in the field of performing arts.

The festival will donate its surplus amount for education of girl children in India. Although physically it is a five day event filled with performances, critiques, talks and interactions, the spirit of the Tantidhatri is universal and not bound by time or space. This year the theme is ‘Energy’ and through the festival, we will be channelizing all our efforts towards the positive flow of energy in all things physical and meta physical.

Tantidhatri 2016

Second Edition was held at Ranga Shankara, Kappanna Angala and Shoonya in Bangalore from the 17th to the 21st of February, 2016. Artists from 13 different countries were a part of this festival: India’s first International Performing Arts Festival. The festival embraced a diversity of expressions of women in different fields, including theatre, dance, music, sculpture and social change.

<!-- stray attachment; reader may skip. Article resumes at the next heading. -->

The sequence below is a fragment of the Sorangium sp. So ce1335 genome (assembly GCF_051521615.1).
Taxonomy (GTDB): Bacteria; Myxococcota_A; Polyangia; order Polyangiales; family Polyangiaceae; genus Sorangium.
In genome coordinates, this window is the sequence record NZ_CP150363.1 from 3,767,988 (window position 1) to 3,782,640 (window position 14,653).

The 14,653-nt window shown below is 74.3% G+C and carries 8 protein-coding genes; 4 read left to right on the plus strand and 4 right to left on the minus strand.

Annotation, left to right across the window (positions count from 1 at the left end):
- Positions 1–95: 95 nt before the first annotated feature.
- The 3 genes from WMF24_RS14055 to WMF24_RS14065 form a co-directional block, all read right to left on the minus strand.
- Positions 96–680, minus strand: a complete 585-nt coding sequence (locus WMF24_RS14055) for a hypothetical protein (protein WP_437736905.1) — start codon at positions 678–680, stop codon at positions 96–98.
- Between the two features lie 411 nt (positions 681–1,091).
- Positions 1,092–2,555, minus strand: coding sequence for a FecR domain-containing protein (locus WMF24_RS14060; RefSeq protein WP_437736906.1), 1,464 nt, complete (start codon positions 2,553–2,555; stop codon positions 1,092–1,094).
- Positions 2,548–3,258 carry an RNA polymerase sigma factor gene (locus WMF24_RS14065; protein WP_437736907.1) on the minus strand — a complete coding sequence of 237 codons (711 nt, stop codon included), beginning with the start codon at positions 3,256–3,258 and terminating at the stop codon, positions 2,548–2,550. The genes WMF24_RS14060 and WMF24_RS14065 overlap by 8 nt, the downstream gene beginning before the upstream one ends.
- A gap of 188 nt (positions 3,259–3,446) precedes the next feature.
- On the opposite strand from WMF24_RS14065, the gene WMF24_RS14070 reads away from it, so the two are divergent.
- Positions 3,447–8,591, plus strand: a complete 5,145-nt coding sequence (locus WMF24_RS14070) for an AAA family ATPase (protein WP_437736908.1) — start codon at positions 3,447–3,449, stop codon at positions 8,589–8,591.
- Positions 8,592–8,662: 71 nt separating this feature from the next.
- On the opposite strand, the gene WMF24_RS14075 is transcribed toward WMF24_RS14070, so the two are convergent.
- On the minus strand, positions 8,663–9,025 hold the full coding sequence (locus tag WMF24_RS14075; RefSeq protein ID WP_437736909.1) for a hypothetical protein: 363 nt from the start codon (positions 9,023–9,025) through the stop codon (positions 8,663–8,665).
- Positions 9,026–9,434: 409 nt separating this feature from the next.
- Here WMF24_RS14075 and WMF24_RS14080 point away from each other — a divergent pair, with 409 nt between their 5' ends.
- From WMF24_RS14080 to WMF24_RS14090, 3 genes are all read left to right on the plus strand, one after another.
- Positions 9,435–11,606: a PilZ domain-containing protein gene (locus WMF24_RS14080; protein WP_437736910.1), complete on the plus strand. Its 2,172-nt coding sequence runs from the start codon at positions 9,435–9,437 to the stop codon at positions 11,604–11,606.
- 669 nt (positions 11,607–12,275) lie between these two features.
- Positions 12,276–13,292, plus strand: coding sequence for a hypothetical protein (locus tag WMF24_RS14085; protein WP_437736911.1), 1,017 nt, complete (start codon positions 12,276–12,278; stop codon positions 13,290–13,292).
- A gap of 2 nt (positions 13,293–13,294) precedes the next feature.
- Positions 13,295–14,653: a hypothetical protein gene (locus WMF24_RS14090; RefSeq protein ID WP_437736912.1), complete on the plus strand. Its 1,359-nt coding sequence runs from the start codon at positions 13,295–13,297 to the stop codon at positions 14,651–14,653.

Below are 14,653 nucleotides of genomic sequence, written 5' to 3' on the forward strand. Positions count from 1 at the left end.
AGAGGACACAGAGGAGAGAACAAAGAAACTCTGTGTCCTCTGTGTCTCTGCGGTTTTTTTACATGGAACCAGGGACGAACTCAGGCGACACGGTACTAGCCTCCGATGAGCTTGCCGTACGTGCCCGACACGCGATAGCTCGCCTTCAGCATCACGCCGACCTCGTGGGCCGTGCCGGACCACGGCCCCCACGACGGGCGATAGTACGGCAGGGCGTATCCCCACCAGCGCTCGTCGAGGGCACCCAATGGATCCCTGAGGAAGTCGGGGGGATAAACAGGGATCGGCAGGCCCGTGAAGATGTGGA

All the Artistes at Tantidhatri are dedicated practitioners of their work and art forms, and the festival allowed a glimpse of their work. The performances themselves were, of course testimonials of their practice, whether tried and tested pieces like Julia Varley’s Ave Maria, or experimental new work like Parvathy Baul and Bahauddin Dagar’s Rudrayogini, which was performed for the first time.

Tantidhatri was also a melting pot of different ways of engaging with art, spirituality, politics etc. The traditional Theyyam performances bespoke great discipline by the practitioners in the elaborate costumes and movements. Kaal was another experimental pieces, marrying the three forms of Contemporary Dance, Bharatanatyam and Baul. 1, Madhav Baug, offered the audience an interactive experience, where the stage opened for questions and comments after a short play. It was a rich space of vulnerability and sharing as people could open up their own lives and experiences in relation to the play.

Tantidhatri 2016

Second Edition was held at Ranga Shankara, Kappanna Angala and Shoonya in Bangalore from the 17th to the 21st of February, 2016. Artists from 13 different countries were a part of this festival: India’s first International Performing Arts Festival. The festival embraced a diversity of expressions of women in different fields, including theatre, dance, music, sculpture and social change.